New US$1B LNG terminal pushes Jamaica nearer to 50% renewable energy target
Prime Minister Andrew Holness says the newly commissioned Floating Storage and Regasification Terminal has placed Jamaica firmly on track of reaching its target of generating 50 per cent of the island's electricity from renewable energy sources.
Holness, who was speaking at a ceremony on Friday to officially unveil the terminal at its location just off the coast of Old Harbour Bay in St Catherine, said Jamaica is now “on track to achieve an ambitious goal which is to have at least 50 per cent of our electricity generation from renewables or cleaner fuels”.
The prime minister said the new LNG terminal, built at a cost of nearly US$1 billion by the United States-based New Fortress Energy, will result in cheaper energy costs for the country, as well as establishes Jamaica as a premier hub for the environmentally-friendly fuel source.
“We are demonstrating that we can put in place the necessary investments, build infrastructure that both reduces the cost to the consumer, but most importantly, reduces the cost to the environment, and I think this is a good example of that. It’s a win-win for all,” he said.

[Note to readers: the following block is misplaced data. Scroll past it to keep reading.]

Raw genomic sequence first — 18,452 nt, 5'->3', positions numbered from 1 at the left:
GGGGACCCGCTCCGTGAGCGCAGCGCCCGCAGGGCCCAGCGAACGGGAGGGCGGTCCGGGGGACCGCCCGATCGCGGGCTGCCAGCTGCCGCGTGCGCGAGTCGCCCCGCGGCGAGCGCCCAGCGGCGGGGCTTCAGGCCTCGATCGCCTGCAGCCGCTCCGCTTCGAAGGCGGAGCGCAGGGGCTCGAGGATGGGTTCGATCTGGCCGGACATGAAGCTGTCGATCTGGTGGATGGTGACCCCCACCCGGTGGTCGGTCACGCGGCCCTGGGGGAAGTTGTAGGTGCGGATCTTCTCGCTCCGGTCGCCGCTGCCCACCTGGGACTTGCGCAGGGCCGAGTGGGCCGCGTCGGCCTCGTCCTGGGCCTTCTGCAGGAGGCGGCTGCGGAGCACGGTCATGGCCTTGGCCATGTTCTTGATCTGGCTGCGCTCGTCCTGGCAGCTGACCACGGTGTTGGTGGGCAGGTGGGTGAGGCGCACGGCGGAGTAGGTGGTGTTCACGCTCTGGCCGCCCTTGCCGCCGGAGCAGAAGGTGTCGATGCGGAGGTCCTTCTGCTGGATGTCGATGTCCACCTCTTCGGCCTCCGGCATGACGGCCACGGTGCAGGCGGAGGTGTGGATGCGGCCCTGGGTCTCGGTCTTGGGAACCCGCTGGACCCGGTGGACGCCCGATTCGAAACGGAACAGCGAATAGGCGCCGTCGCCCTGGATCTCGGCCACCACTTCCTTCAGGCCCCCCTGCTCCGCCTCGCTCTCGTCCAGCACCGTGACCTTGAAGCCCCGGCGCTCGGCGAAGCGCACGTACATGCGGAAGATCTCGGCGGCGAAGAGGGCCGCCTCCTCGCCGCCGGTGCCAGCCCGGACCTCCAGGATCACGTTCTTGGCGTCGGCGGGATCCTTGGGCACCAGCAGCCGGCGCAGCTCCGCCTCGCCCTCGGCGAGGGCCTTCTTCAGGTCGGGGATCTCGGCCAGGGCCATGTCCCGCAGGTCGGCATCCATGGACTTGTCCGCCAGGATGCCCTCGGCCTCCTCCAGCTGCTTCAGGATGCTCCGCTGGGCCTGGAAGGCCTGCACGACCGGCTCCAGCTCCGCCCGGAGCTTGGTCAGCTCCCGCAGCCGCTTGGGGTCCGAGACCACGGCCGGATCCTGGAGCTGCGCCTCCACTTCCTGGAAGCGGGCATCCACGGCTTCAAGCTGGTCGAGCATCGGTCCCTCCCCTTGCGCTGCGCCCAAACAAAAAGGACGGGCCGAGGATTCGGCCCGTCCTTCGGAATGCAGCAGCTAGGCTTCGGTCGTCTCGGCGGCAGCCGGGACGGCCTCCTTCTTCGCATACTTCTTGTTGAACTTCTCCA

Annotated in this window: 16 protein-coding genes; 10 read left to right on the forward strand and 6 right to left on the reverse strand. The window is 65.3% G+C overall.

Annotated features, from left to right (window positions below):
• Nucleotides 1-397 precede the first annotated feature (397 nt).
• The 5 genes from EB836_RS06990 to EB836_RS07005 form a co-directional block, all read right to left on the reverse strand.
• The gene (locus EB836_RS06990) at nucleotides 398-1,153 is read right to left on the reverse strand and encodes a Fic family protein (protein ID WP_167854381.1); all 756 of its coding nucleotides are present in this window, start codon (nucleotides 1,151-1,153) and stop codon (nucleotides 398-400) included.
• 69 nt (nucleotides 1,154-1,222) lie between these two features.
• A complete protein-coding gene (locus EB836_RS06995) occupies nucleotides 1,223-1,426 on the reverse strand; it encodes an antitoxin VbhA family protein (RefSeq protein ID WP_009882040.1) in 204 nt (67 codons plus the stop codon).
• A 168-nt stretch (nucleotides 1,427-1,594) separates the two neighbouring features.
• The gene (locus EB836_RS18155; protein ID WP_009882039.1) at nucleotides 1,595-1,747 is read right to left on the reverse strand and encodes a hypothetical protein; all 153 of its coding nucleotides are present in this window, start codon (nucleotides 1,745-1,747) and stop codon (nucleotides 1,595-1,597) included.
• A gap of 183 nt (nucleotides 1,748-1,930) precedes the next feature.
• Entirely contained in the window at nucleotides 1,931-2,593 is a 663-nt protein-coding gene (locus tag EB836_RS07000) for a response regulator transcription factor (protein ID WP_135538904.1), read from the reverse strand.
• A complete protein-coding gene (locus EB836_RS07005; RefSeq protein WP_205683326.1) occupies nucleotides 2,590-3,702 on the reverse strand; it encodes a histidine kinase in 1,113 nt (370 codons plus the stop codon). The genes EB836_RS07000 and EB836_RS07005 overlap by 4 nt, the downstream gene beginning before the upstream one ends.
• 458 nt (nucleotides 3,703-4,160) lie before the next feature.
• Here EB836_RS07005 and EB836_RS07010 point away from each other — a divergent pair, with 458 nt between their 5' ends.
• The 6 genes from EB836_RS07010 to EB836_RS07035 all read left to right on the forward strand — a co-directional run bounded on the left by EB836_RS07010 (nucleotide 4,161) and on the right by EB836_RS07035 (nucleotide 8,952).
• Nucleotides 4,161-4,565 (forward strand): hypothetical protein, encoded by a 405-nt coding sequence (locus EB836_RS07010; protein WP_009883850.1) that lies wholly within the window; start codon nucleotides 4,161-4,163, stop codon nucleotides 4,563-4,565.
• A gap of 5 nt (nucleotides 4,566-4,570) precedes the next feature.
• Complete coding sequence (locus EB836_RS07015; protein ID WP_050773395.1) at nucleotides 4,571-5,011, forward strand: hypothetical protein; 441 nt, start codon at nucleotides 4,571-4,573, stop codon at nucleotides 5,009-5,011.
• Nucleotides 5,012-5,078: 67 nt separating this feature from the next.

He noted that this is in line with Jamaica’s energy policy, which calls for the development of its energy resource potential to enhance international competitiveness and energy security, whilst reducing carbon footprint.
“What I like about it is that it is more environmentally friendly, as it burns significantly cleaner than other oil-based fuels.Over the past decade, LNG has been approximately 30 per cent cheaper than diesel and projections are that it will continue to be cheaper than the distillate fuels.”
Operated by global energy infrastructure company, New Fortress Energy, the terminal, which is the first of its kind in the Caribbean, will provide environmentally friendly, lower-cost fuel to several facilities, including the Jamaica Public Service’s (JPS) soon-to-be-completed 190 mega-watt power plant in Old Harbour, through natural gas pipelines.
New Fortress Energy is supplying LNG to the University of the West Indies (UWI) and other places.
Holness pointed out that there are also plans to supply the Jamaica Urban Transit Company (JUTC) with the cleaner fuel, noting that in “the near future our buses could be using LNG.” This is to be realised under a pilot project with the JUTC to power five of its buses with natural gas.
And Minister of Science, Energy and Technology, Fayval Williams, said since its introduction, significant strides have been made with natural gas.
Meanwhile, chairman and chief executive officer (CEO) of New Fortress Energy, Wes Edens, said he is pleased that when the company came to Jamaica four and a half years ago, he found a country that “had the political will for the change that is necessary to switch from distillate fuels to a cleaner, brighter and more environmentally friendly future.”
“Jamaica is now a model for the rest of the Caribbean…this is another way station on the journey that for us begins in Jamaica and is spreading around the Caribbean and the rest of the world,” he said.